Given these associations and the knowledge that physical activity can help decrease obesity, what is the relationship between physical activity and pelvic floor disorders? In 2016, Nygaard and Shaw reviewed the literature regarding physical activity and the pelvic floor.10 Most of the studies identified in their review included small numbers of subjects and were cross-sectional in design. The majority measured physical exercise by patient-reported questionnaire. With regard to urinary incontinence, the main findings indicated that urinary incontinence is frequent in women of all ages during physical exercise and more commonly is associated with high-impact activity. However, mild-to-moderate physical activity decreases the risk of developing urinary incontinence. As a corollary, there are studies documenting the negative effect of both stress and urge incontinence on women’s ability to exercise and to work. Nygaard found no association between exercise and prolapse; however, there are associations between strenuous occupational activities and prolapse. As our patients with prolapse describe, there can be an increase in degree of prolapse following short episodes of exercise, standing for long periods, or straining. Overall, data are limited regarding whether strenuous activity in youth can increase the risk of urinary incontinence or prolapse as an adult. Nygaard and Shaw concluded that most physical exercise is not harmful to the pelvic floor and there are many health benefits to exercise.
Middlekauff et al investigated the effect of acute and chronic strenuous physical exercise on pelvic floor muscle strength and support in nulliparous women.11 In this study, of the 70 nulliparous women enrolled, 35 were involved in habitual strenuous exercise and 35 were not. Participants involved in regular strenuous exercise were heavier, had lower percent body fat, and had higher handgrip strength. In both groups, maximal vaginal descent (defined as the greatest value of anterior, posterior, or apical support) increased, and vaginal resting pressure (measured using a perineometer) decreased. In neither group did maximal pelvic floor strength change significantly after exercise. The authors found that chronic strenuous exercise did not pose negative effects on pelvic floor support or strength, and although women in the strenuous exercise group had stronger grip strength, this did not translate into greater pelvic floor strength.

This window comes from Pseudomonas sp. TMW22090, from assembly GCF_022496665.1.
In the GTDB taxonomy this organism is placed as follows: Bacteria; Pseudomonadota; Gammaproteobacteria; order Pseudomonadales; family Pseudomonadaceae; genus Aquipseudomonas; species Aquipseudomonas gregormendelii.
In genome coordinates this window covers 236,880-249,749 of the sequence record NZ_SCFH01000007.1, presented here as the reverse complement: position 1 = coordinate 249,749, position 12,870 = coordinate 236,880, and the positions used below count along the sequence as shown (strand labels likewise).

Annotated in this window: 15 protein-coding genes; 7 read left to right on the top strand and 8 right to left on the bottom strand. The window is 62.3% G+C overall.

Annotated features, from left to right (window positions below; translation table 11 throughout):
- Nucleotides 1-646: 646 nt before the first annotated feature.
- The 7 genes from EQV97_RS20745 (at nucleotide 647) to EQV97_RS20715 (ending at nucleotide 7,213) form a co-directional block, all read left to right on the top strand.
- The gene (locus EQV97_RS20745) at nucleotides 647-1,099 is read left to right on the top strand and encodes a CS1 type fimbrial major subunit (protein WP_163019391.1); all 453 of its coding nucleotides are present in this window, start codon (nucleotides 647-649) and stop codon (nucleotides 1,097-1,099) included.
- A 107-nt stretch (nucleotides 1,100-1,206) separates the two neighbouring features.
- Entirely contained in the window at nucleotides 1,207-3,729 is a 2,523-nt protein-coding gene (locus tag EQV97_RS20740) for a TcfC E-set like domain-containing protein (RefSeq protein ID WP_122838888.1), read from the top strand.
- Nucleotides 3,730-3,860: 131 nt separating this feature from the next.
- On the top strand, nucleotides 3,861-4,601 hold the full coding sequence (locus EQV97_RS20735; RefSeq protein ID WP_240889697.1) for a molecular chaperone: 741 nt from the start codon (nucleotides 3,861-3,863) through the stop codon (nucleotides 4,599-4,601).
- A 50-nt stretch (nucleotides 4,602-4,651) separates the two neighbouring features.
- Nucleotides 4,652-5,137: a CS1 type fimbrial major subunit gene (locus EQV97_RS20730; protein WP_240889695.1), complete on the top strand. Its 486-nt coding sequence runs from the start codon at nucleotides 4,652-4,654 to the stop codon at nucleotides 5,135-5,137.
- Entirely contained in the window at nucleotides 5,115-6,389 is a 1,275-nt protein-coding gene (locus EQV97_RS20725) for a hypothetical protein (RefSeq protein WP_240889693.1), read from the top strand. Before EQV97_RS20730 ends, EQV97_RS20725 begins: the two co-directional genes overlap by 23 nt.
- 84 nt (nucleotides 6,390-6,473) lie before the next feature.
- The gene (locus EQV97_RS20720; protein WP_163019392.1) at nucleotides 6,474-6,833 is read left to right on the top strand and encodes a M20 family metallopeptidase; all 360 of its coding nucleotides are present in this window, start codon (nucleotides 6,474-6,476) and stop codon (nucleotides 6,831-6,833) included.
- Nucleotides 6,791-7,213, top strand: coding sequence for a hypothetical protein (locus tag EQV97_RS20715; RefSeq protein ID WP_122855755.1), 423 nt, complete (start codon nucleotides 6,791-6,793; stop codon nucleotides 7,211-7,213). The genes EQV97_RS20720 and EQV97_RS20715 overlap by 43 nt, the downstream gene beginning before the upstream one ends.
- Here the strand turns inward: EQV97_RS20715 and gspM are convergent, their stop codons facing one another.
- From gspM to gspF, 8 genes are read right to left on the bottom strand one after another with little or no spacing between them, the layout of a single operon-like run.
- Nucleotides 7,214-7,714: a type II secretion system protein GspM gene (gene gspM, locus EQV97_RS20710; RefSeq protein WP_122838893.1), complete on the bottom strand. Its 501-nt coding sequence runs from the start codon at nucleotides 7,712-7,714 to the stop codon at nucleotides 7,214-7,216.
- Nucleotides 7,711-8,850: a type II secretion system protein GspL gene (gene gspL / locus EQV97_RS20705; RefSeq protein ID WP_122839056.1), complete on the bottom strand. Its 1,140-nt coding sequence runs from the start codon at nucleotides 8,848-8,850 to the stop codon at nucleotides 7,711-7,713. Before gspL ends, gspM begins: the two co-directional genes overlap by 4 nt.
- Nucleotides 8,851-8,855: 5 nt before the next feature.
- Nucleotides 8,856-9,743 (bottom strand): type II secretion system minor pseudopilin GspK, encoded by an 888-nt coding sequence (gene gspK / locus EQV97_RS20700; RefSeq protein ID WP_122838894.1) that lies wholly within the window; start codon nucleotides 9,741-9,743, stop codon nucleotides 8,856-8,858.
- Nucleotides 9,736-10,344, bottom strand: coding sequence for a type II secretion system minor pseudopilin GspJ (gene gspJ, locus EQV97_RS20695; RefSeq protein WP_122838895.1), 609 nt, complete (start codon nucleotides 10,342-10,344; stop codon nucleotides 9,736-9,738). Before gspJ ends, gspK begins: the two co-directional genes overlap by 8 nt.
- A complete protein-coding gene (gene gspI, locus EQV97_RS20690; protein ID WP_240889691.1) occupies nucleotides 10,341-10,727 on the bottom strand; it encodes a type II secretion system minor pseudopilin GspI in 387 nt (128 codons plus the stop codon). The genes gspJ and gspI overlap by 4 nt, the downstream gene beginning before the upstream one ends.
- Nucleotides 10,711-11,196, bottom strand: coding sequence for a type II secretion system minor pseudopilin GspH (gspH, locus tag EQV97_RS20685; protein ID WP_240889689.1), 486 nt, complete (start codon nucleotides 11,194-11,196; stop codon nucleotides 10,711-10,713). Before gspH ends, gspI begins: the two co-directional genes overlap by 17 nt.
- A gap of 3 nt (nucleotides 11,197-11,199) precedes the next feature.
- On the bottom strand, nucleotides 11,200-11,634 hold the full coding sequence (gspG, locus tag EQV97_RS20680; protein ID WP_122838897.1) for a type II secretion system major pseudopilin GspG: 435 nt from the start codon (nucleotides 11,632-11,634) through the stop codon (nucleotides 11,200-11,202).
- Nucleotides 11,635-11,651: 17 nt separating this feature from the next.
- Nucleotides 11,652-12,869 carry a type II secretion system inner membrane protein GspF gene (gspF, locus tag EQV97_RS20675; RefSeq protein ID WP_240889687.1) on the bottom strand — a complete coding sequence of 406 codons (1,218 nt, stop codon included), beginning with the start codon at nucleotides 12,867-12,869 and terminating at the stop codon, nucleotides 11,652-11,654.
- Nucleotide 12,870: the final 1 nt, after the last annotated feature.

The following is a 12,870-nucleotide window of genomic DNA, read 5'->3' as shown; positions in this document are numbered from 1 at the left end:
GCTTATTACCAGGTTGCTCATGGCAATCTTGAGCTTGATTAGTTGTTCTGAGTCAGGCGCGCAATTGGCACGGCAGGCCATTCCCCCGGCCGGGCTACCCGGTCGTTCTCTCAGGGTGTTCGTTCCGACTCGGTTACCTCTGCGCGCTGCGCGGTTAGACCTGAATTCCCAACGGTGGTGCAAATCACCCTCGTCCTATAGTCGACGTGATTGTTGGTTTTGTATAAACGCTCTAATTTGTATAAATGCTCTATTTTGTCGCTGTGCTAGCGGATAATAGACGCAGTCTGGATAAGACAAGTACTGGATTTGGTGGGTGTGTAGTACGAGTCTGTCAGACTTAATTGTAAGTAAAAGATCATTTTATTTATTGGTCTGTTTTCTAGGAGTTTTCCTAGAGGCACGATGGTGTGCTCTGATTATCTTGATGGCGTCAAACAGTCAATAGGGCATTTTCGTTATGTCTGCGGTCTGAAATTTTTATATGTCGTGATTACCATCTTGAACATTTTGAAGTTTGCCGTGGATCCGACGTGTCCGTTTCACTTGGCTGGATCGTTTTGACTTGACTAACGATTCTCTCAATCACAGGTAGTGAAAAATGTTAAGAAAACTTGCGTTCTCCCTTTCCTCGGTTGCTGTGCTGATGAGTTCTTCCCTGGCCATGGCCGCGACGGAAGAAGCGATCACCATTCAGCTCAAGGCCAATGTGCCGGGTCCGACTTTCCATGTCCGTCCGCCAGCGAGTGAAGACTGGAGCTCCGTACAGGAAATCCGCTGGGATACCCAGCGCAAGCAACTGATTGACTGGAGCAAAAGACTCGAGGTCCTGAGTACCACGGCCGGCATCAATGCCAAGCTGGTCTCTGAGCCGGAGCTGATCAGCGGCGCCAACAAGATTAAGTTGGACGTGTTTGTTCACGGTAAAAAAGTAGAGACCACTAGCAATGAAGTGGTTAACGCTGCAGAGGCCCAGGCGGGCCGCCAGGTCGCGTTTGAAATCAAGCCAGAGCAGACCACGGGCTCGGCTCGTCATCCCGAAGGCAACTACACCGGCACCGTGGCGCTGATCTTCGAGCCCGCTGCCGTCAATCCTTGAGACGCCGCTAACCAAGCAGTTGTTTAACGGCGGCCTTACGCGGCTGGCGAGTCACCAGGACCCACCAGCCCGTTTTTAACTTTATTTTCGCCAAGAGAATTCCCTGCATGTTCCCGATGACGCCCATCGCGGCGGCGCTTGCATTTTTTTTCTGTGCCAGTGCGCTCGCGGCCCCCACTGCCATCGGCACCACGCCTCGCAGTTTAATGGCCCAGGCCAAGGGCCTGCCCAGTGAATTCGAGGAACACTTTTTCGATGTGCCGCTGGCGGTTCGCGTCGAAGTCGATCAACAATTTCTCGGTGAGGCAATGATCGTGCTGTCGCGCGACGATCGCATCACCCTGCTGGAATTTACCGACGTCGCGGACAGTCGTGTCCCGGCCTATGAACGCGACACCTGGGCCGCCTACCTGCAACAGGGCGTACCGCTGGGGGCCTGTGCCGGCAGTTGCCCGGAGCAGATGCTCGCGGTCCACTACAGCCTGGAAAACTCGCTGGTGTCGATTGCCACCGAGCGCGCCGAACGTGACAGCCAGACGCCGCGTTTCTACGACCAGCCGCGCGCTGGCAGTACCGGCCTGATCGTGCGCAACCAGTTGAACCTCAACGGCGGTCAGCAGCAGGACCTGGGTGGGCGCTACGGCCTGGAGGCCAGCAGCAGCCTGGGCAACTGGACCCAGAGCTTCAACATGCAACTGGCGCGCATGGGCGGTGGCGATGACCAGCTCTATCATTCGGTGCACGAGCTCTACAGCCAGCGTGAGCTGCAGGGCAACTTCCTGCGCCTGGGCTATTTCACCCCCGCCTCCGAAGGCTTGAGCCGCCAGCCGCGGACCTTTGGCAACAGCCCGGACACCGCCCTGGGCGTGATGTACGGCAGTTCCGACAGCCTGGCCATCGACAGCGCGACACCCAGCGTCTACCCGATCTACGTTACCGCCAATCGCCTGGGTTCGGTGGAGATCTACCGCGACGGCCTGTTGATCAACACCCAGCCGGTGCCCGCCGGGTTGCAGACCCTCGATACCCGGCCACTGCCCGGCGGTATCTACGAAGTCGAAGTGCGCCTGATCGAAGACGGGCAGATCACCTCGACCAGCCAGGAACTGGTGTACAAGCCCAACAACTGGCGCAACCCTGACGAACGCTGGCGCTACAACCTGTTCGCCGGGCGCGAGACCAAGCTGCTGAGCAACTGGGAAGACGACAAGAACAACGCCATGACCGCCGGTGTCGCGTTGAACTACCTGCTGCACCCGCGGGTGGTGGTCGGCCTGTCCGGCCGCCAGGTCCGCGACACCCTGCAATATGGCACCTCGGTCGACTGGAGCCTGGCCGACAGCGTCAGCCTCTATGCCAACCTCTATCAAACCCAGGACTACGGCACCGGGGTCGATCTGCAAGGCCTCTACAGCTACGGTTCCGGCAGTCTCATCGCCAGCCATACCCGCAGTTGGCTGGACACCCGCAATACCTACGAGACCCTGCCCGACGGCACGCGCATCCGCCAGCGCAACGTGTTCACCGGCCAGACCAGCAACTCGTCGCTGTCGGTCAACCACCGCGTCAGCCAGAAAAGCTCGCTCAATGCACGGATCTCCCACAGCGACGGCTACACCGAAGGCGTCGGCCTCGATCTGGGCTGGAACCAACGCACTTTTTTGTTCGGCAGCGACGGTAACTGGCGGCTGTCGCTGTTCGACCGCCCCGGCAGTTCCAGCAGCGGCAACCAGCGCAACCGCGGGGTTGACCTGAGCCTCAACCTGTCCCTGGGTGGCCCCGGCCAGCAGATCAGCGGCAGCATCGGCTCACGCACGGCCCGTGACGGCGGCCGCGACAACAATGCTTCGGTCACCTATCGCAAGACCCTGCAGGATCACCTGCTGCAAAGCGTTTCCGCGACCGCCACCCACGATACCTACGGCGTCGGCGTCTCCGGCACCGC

Suskind et al attempted to prospectively evaluate the relationships between body composition, muscle strength, and urinary incontinence in older women. In this prospective, community-dwelling, observational cohort study, the Health, Aging, and Body Composition study, 1,475 women aged 70-75 were enrolled. Urinary incontinence was assessed through structured self-report questions used in other larger epidemiologic studies. Body mass index (BMI), grip, and quadriceps strength also were assessed as well as walking speed, lean body mass, and whole body fat mass. The authors found that elevated BMI and greater adiposity are important risk factors for urinary incontinence in older women, as they are for younger women. The authors found that in this group of older women, women with a 5% or greater decrease in grip strength had higher odds of new or persistent stress urinary incontinence. Subjects had lower odds of new or persistent stress urinary incontinence if they demonstrated a 5% or greater decrease in BMI, another finding similar to studies in younger women. The authors concluded that in women ages 70 years and older, changes in body composition and grip strength over three years are associated with changes in stress urinary incontinence symptoms over time but not in symptoms of urge incontinence.